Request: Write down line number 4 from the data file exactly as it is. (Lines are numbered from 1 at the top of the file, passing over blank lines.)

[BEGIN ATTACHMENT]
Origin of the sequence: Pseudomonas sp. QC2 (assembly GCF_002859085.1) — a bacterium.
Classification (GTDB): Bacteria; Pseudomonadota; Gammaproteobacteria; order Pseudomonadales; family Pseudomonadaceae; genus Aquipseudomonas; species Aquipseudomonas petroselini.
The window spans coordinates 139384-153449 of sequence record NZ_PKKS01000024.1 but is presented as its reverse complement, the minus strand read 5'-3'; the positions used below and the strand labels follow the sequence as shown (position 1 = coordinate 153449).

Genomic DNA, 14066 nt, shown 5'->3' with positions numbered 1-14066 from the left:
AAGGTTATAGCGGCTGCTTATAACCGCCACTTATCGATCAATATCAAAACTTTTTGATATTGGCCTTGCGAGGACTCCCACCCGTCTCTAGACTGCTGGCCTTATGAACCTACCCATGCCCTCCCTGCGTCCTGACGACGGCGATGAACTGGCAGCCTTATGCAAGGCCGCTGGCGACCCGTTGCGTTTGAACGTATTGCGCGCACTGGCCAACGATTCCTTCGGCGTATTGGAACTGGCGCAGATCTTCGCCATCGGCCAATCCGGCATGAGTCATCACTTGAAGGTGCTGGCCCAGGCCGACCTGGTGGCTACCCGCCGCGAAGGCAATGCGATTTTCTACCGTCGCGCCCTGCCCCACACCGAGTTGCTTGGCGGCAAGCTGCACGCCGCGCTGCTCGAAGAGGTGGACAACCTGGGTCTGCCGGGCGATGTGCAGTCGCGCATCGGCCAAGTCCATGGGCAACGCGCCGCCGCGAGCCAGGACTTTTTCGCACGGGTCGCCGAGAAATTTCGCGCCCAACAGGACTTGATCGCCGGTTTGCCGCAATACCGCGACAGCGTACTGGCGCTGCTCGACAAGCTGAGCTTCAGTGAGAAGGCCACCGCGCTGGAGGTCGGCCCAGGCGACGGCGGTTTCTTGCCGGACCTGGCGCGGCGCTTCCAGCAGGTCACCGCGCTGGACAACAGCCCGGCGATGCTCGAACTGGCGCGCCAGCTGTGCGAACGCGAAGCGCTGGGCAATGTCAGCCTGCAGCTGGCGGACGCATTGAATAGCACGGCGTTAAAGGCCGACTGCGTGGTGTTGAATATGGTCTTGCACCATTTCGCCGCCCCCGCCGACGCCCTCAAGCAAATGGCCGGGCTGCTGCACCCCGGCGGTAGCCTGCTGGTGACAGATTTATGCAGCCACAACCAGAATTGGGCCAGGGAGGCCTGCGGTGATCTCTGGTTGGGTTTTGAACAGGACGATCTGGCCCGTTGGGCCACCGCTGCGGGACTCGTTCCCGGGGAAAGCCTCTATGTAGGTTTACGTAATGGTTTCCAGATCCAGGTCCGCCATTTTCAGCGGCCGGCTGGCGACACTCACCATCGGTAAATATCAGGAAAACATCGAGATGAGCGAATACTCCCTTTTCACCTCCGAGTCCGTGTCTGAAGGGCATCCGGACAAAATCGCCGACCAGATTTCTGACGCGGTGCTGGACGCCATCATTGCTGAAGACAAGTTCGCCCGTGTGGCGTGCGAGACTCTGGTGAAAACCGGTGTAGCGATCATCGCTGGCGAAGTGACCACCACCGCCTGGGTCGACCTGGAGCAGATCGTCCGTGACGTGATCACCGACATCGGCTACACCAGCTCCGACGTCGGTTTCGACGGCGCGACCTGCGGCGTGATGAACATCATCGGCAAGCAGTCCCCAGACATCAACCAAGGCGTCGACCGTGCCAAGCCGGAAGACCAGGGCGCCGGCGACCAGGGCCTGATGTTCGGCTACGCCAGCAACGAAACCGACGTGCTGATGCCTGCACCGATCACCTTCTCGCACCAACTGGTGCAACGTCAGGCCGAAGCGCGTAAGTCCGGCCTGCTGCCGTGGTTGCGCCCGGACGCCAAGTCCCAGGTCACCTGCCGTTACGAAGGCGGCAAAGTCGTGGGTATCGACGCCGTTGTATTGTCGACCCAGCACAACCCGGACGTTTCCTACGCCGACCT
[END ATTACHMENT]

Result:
Genomic DNA, 14066 nt, shown 5'->3' with positions numbered 1-14066 from the left: